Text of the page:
April is APR Month!
Celebrating the Profession, Ethics, Education and Expertise


This April marks CAPIO’s first year offering our members the internationally recognized APR, which highlights ethics, education and expertise in the fields of communication and public relations.

CAPIO realizes that ongoing learning and development is key to you – our members – and we are happy to report that in our first year offering the APR, several members have already applied and are moving forward with the Panel Presentation and Computer-based Exam.

In addition, CAPIO has partnered with regional Public Relations Society of America (PRSA) chapters and the California Schools Public Relations Association (CalSPRA) to offer in-person study groups and information sessions across the state. In addition, several CAPIO members are taking advantage of the online APR study course.

“We want the APR process to be as seamless as possible for our members,” said CAPIO President Christine Brainerd, APR. “We are thrilled to offer so many regional study and information sessions thanks to our partnerships with other organizations offering the APR.”

The Accreditation in Public Relations (APR) is the gold-standard in communications and public relations credentials earned by practitioners who commit to the profession through ethical practices and sound judgement, strategic perspectives, knowledge of best practices and the use of the research-planning-implementation-evaluation (RPIE) process.

Unlike other professions, the field of public relations does not require licensure or certification to practice our craft. But it does require expertise, knowledge and training to be a successful and strategic communications professional and counselor. The decision to purse the APR is both personal and professional.

So why should you want to earn your APR?

“Earning my APR was something I vacillated for years,” said CAPIO member and County of Santa Barbara Communications Manager Gina DePinto, APR. ”I had the experience of a well-rounded public relations and marketing career, but becoming accredited elevated my confidence and credibility and demonstrated my ability to strategize and lead. My only regret is not achieving it sooner.”

Accreditation is a mark of distinction. The APR is earned through a rigorous process. Practitioners are required to present their knowledge during a panel interview to peers who have their APR. This panel interview is followed by a comprehensive examination that tests candidate’s knowledge of the field. Perhaps most importantly, the APR signifies an understanding and commitment to a code of ethics and ability to think and plan at a strategic level.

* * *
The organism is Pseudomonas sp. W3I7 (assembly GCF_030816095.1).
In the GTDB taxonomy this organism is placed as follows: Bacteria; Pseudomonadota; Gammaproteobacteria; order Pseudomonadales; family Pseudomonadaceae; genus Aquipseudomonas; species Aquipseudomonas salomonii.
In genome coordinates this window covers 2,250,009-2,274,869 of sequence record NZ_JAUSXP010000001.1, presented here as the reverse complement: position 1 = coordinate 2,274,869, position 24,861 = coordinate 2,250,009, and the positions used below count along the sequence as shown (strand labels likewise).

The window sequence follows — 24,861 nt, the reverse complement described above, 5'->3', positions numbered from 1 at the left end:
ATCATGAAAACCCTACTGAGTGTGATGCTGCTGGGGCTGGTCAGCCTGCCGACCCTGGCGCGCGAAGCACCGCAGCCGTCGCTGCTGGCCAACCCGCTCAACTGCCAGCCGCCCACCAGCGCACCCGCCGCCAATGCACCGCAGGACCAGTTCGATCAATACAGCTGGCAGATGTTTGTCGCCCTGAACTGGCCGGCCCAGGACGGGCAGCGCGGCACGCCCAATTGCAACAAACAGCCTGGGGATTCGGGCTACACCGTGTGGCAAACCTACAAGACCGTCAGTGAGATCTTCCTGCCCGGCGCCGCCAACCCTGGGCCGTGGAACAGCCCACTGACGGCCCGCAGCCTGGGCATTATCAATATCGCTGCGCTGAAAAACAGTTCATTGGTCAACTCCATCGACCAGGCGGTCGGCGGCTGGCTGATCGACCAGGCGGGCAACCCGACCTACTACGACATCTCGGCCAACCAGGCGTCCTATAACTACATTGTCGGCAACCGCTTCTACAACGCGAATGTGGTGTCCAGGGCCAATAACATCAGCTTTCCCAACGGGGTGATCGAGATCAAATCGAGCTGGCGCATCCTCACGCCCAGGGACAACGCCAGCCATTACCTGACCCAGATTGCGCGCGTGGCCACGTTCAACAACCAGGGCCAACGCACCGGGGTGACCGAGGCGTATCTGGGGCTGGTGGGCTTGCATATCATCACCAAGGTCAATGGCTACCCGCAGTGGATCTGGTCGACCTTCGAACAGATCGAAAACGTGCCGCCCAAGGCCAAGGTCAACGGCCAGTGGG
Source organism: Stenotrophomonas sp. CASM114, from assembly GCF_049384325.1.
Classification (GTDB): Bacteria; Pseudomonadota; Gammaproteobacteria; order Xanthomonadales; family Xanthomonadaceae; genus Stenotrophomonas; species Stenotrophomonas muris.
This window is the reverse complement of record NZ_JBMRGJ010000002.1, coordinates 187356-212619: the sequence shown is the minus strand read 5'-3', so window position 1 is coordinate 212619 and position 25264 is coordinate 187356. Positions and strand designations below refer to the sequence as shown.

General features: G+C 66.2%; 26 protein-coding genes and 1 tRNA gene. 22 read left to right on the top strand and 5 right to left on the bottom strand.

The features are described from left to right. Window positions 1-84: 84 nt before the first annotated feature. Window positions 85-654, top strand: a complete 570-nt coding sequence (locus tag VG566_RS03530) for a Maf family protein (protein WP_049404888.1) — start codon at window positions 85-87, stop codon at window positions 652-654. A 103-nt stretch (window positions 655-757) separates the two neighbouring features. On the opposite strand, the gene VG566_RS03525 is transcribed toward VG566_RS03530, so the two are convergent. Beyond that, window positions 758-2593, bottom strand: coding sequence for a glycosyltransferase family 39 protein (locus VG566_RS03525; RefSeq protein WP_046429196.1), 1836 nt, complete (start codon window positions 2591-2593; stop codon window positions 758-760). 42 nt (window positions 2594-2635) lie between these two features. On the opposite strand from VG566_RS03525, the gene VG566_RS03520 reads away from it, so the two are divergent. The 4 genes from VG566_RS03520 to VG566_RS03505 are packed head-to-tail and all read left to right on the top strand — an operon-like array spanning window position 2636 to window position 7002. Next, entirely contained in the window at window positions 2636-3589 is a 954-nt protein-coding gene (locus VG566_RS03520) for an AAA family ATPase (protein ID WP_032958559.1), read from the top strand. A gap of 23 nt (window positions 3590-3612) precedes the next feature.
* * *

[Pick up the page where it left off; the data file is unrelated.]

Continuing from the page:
“I have my M.B.A, but I learned more professional skills that were directly relatable to my job through the APR accreditation process,” said CAPIO Education and Development Chair Rachel McGuire, APR. “I credit APR with increasing my confidence and understanding of communications and solidifying my role as a communications strategist and leader in my organization and field.”

In today’s business climate, it is critical that an organization’s communications and public relations function adheres to ethics. The complexities associated with technology, societal change and instantaneous news make ethics more important than ever as the profession matures.

In fact, a recent study completed by faculty at Baylor University showed that practitioners with an APR possess more confidence in providing ethical counsel to senior leadership than their non-accredited peers. In the current fast-paced and ever-changing business world, a solid understanding of ethics is critical to an organizations success.

Communications and public relations has moved far beyond the stereotypical spin doctor and press agents of the 20th century. Today’s communications practitioners play a vital role in reputation management, crisis communications and issues management. A seasoned pro operates at the strategic level, focusing on target audiences and measured results, not just flashy social media posts and guerilla-style publicity stunts.

“As communicators, we play a vital role in our organization and with our clients,” said CAPIO Member Liselle DeGrave, APR, owner of DeGrave Communications. “As public trust in government continues to decline, a solid understanding of public relations and ethics is critical to the success of every organization.”

How do companies and organizations – especially those in government – know they are hiring the right person? The APR credential signifies that a professional possesses the competence necessary to operate at a strategic and ethical level in an increasingly complex communications world. Hiring managers and organizations who choose professionals with APRs know that they have chosen competent individuals committed to providing strategic and insightful counsel.

“I’m forever grateful to my mentors who encouraged me to pursue an APR,” said City of Sunnyvale Communications Officer Jennifer Garnett, APR. “At the time, the process reinforced years of on-the-job experience and provided an invaluable framework for public relations. Years later, as I’ve continued to maintain accreditation, my APR remains as one of the best professional investments I’ve made in my career.”

CAPIO is one of only nine organizations to administer the internationally recognized APR. To learn more about the APR, visit CAPIO’s APR web page.


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